McMaster’s Dr. Anna Dvorkin-Gheva has been awarded a grant by the Canadian Breast Cancer Foundation to study drugs that can be combined with current chemotherapy to make it more effective.
Instead of looking at new treatment options that would take time before becoming the preferred therapy by practitioners, Dr. Dvorkin-Gheva is looking to modify existing therapies in order to bring better care to patients sooner.
“I know people who are currently living with breast cancer and it has been hard to see friends go through such difficult treatments,” said Dr. Dvorkin-Gheva, CBCF-funded fellow. “What I really want to do is to provide hope by making established treatments more effective and increase survival rates.”
The drugs Dr. Dvorkin-Gheva is looking at within her research are already established compounds with a lot of information compiled about them, which will hopefully be a strong base of knowledge to work from and help to develop improvements faster.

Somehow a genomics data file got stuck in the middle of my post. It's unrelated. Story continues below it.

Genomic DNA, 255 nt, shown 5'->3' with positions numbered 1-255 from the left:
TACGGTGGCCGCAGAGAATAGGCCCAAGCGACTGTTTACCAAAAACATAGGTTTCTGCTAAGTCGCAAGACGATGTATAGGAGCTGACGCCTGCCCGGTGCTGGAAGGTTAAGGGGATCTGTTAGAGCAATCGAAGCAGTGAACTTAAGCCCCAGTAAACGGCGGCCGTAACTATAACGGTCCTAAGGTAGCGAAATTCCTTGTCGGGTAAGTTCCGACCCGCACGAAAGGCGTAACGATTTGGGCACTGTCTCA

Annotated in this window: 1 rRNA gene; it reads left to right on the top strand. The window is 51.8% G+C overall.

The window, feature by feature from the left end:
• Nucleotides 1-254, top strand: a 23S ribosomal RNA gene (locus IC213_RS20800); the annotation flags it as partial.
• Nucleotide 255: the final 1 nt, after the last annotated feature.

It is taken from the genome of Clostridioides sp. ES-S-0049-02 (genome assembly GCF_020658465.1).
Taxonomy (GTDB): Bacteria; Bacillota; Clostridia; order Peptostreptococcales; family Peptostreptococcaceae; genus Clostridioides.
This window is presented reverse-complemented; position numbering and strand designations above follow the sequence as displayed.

Current anti-cancer drugs don’t provide a complete cure and patients with a subtype breast cancer that is particularly aggressive (triple-negative) have much lower survival rates in the years following treatment, with only 30 per cent of patients treated surviving more than five years.
Said Sandra Palmaro, CEO, CBCF-Ontario. “ with one in nine women being diagnosed with breast cancer in her lifetime, there is still so much more for us to learn and it is critical that we continue to invest in innovative and relevant research each and every year.”
Since 1986, the Canadian Breast Cancer Foundation has given out over $93 million in funding to over 600 research, fellowships and health promotion projects focused on breast health and breast cancer across Ontario.